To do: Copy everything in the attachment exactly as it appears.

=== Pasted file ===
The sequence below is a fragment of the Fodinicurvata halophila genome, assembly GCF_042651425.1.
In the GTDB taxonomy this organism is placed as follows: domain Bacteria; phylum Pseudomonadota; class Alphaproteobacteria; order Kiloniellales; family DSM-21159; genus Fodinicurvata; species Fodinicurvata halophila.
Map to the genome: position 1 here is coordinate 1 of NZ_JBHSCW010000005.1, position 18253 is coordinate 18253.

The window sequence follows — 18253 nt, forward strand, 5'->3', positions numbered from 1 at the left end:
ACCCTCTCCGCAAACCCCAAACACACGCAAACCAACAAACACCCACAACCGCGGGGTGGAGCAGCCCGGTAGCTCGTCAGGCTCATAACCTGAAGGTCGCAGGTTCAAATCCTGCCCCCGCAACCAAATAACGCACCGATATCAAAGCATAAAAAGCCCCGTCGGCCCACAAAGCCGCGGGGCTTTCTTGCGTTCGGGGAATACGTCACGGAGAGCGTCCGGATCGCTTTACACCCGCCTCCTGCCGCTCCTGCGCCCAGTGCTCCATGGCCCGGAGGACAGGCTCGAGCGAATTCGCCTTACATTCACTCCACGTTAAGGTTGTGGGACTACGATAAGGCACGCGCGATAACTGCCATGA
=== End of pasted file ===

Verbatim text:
The sequence below is a fragment of the Fodinicurvata halophila genome, assembly GCF_042651425.1.
In the GTDB taxonomy this organism is placed as follows: domain Bacteria; phylum Pseudomonadota; class Alphaproteobacteria; order Kiloniellales; family DSM-21159; genus Fodinicurvata; species Fodinicurvata halophila.
Map to the genome: position 1 here is coordinate 1 of NZ_JBHSCW010000005.1, position 18253 is coordinate 18253.

The window sequence follows — 18253 nt, forward strand, 5'->3', positions numbered from 1 at the left end:
ACCCTCTCCGCAAACCCCAAACACACGCAAACCAACAAACACCCACAACCGCGGGGTGGAGCAGCCCGGTAGCTCGTCAGGCTCATAACCTGAAGGTCGCAGGTTCAAATCCTGCCCCCGCAACCAAATAACGCACCGATATCAAAGCATAAAAAGCCCCGTCGGCCCACAAAGCCGCGGGGCTTTCTTGCGTTCGGGGAATACGTCACGGAGAGCGTCCGGATCGCTTTACACCCGCCTCCTGCCGCTCCTGCGCCCAGTGCTCCATGGCCCGGAGGACAGGCTCGAGCGAATTCGCCTTACATTCACTCCACGTTAAGGTTGTGGGACTACGATAAGGCACGCGCGATAACTGCCATGA